While Caesar.jl is accessible from various programming languages, this page describes how to use Julia, existing packages, multi-process and multi-threading features, and more. A wealth of general Julia resources are available in the Internet, see `www.julialang.org for more resources.
If you are familar with Julia, feel free to skip over to the next page.
Julia REPL and Help
Julia's documentation on the REPL can be found here. As a brief example, the REPL in a terminal looks as follows:
$ julia -O3 _ _ _ _(_)_ | Documentation: https://docs.julialang.org (_) | (_) (_) | _ _ _| |_ __ _ | Type "?" for help, "]?" for Pkg help. | | | | | | |/ _` | | | | |_| | | | (_| | | Version 1.6.3 (2021-09-23) _/ |\__'_|_|_|\__'_| | Official https://julialang.org/ release |__/ | julia> ? # upon typing ?, the prompt changes (in place) to: help?> help?> string search: string String Cstring Cwstring RevString randstring bytestring SubString string(xs...) Create a string from any values using the print function. ...
-O 3 is for level 3 code compilation optimization and is a useful habit for slightly faster execution, but slightly slower first run just-in-time compilation of any new function.
Assuming you just loaded an empty REPL, or at the start of a script, or working inside the VSCode IDE, the first thing to do is load the necessary Julia packages. Caesar.jl is an umbrella package potentially covering over 100 Julia Packages. For this reason the particular parts of the code are broken up amongst more focussed vertical purpose library packages. Usually for Robotics either
Caesar or less expansive
RoME will do. Other non-Geometric sensor processing applications might build in the MM-iSAMv2, Bayes tree, and DistributedFactorGraph libraries. Any of these packages can be loaded as follows:
# umbrella containing most functional packages including RoME using Caesar # contains the IncrementalInference and other geometric manifold packages using RoME # contains among others DistributedFactorGraphs.jl and ApproxManifoldProducts.jl using IncrementalInference
Optional Package Loading
Many of these packages have additional features that are not included by default. For example, the Flux.jl machine learning package will introduce several additional features when loaded, e.g.:
julia> using Flux, RoME [ Info: IncrementalInference is adding Flux related functionality. [ Info: RoME is adding Flux related functionality.
For completeness, so too with packages like
RobotOS.jl, and others:
using Caesar, Images
Running Unit Tests Locally
Unit tests can further be performed for the upstream packages as follows – NOTE first time runs are slow since each new function call or package must first be precompiled. These test can take up to an hour and may have occasional stochastic failures in any one of the many tests being run. Thus far we have accepted occasional stochasticly driven numerical events–-e.g. a test event might result in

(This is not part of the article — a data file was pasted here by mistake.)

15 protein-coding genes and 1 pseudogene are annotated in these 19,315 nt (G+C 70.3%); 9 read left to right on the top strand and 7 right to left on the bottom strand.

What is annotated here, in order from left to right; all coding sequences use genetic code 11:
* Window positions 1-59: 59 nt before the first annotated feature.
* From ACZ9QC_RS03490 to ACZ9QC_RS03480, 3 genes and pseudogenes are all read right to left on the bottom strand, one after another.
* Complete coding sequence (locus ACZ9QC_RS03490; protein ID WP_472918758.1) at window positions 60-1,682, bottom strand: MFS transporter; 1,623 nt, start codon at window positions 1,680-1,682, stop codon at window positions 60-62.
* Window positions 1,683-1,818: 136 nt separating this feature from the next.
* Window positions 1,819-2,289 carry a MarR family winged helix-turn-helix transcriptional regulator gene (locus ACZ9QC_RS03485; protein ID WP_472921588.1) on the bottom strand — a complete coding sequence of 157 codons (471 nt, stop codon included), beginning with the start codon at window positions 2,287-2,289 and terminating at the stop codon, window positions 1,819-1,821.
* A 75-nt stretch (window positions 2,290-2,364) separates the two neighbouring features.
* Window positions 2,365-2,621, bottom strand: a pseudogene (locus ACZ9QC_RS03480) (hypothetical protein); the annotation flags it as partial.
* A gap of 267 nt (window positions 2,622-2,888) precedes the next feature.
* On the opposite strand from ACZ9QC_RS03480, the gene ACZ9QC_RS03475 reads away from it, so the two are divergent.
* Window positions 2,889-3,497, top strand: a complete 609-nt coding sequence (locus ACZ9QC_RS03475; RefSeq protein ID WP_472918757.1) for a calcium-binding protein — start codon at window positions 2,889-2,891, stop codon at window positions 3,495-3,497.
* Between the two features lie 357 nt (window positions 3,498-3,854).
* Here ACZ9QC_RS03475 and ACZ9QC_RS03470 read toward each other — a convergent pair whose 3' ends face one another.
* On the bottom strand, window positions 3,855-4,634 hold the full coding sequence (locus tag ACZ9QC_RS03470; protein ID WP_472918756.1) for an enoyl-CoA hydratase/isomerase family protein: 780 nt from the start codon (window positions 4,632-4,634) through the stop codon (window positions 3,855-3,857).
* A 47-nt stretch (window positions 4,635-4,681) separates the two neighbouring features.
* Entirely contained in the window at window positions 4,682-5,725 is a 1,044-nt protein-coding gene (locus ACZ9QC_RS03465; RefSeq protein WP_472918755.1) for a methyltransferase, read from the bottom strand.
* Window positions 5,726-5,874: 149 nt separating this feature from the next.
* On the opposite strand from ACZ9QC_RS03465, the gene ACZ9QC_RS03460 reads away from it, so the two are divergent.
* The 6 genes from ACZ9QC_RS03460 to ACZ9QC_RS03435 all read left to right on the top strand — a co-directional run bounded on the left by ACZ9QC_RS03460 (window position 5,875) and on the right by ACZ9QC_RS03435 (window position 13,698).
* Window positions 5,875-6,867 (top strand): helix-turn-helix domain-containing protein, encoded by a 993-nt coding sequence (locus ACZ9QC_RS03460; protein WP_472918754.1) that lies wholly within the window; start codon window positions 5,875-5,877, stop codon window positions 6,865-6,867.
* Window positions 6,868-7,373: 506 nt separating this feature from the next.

1.03 < 1–-rather than making tests so loose such that actual bugs are missed. Strictly speaking, we should repeat tests 10 times over with tighter tolerances, but that would require hundreds or thousands of cloud CI hours a week.
juila> ] # activate Pkg manager # the multimodal incremental smoothing and mapping solver (v1.6) pkg> test IncrementalInference ... # robotics related variables and factors to work with IncrementalInference -- can be used standalone SLAM system (v1.6) pkg> test RoME ... # umbrella framework with interaction tools and more -- allows stand alone and server based solving (v1.6) pkg> test Caesar ...
Install Repos for Development
(v1.6) pkg> dev https://github.com/JuliaRobotics/Caesar.jl # Or fetching a local fork where you push access # (v1.6) pkg> dev https://github.com/dehann/Caesar.jl
Development packages are NOT managed by Pkg.jl, so you have to manage this Git repo manually. Development packages can usually be found at, e.g.
If you'd like to modify or contribute then feel free to fork the specific repo from JuliaRobotics, complete the work on branches in the fork as is normal with a Git workflow and then submit a PR back upstream. We try to keep PRs small, specific to a task and preempt large changes by first merging smaller non-breaking changes and finally do a small switch over PR. We also follow a backport onto
release/vX.Y branch strategy with common
main || master branch as the "lobby" for shared development into which individual single responsibility PRs are merged. Each PR, the
main development lobby, and stable
release/vX.Y branches are regularly tested through Continuous Integration at each of the repsective packages.
Binary compilation and fast "first-time-to-plot" can be done through PackageCompiler.jl, see here for more details.
Julia Command Examples
Run Julia in REPL (console) mode:
$ julia julia> println("hello world") "hello world"
Maybe a script, or command:
user@...$ echo "println(\"hello again\")" > myscript.jl user@...$ julia myscript.jl hello again user@...$ rm myscript.jl user@...$ julia -e "println(\"one more time.\")" one more time. user@...$ julia -e "println(\"...testing...\")" ...testing...
When searching for Julia related help online, use the phrase 'julialang' instead of just 'julia'. For example, search for 'julialang workflow tips' or 'julialang performance tips'. Also, see FAQ - Why are first runs slow?, which is due to Just-In-Time/Pre compiling and caching.
Although Caesar is Julia-based, it provides multi-language support with a ZMQ interface. This is discussed in Caesar Multi-Language Support. Caesar.jl also supports various visualizations and plots by using Arena, RoMEPlotting, and Director. This is discussed in Visualization with Arena.jl and RoMEPlotting.jl.